Did VW Go Too Far?

In 2006-2007, did Volkswagen go too far? Why or why not?

Volkswagen. Safe Happens.

Volkswagen. Safe Happens. TV commerical. Vimeo.

Not at all. When weighing the pros and cons of the Safe Happens advertising campaign, I immediately thought back to an undergraduate course about the Slice of Life advertising approach. As Volkswagen claims, the commercials were shot using real footage of high impact car collisions using stunt actors (Farhi). Looking at the ads through a consumer lens, I immediately experience the shock factor at the moment of each car collision. So, who exactly is Volkswagen marketing to? Everyone?

If we consider the demographic of consumers for the Volkswagen Jetta, we might estimate our target audience as male and female, ages 24-35 (maybe 24-29). We should also consider who created the Volkswagen ads: Crispin Porter + Bogusky. I vividly remember when these ads first appeared, in part because I had just took a first-hand tour of the CP+ B office in Boulder, CO. All egos aside (because there were a few) CP+B was coming off a world-class high after two mammoth years of advertising success. You might recall the creepy Burger King ads with the ominous King and his plastic mug, surprising people with burgers in bed. My point is that we see a connection here: CP+B advertising to a young demographic and to the extremist youth. Volkswagen was yet another example of their youth-targeted advertising ploy.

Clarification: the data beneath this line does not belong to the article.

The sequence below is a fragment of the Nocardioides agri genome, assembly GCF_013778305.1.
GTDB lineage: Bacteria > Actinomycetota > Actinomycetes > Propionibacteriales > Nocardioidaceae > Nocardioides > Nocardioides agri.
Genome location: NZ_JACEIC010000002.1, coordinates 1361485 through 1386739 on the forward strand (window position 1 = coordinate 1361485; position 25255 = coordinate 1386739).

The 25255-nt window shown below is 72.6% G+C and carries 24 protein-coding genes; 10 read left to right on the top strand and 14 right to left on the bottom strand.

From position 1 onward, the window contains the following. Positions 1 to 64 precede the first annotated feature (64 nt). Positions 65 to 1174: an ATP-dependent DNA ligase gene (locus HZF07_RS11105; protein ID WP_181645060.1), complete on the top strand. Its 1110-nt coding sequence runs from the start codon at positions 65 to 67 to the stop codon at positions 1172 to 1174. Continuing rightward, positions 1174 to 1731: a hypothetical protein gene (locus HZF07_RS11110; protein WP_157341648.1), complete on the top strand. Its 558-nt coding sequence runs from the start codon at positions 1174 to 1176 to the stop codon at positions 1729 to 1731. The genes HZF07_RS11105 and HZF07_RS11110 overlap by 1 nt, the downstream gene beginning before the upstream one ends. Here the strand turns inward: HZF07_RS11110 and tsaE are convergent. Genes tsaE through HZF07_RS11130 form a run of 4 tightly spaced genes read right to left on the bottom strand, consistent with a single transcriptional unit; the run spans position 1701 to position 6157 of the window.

In the case of Volkswagen, the shock factor and Slice of Life approach broke the barrier of car advertising by making a statement for a rather soft topic: safety. Consider Volkswagen’s then-competitors: Toyota Camry, Honda Accord; and also the higher-end competition: Cooper Mini and (maybe) the Volvo S40. What do all of these competitors have in common? A priority on marketing safety as part of consumer value.

The Safe Happens campaign achieves two elements combined to brilliantly engage the viewer with an intense emotional impact: depicting Slice of Life scenarios (accidents) in order to promote safety as a primary selling point. All the while, the assortment of actors in the ads are within the 24-29 age group.

How do you grab the attention of your demographic, to a car that has otherwise not been exactly thought of as safety-first? You smack the viewer with an unexpected, extreme user experience that demands another look. These ads literally put the viewer in harm’s way to create a convincing and compelling stand: that the Volkswagen Jetta, despite its modest size, is not only efficient, practical and fun, but incredibly safe.

Works Cited:

Batra, Rajeev and Morris B. Holbrook. Assessing the Roles of Emotions as Mediators of Consumer Responses to Advertising. Journal of Consumer Research, Vol. 14, No. 3. The University of Chicago Press, Dec 1987. pp. 404-420. JSTOR: http://www.jstor.org/stable/2489501?origin=JSTOR-pdf

Crispin Porter + Bogusky. Wake Up With The King. 19 Feb 2006. YouTube. Accessed: 20 Feb 2013. http://www.youtube.com/watch?v=x4_5qoy4oaQ

Farhi, Paul. Ad Shatters A TV Taboo Head-On. Washington Post. 10 May 2006. Accessed: 20 Feb 2013. http://www.washingtonpost.com/wp-dyn/content/article/2006/05/09/AR2006050901915.html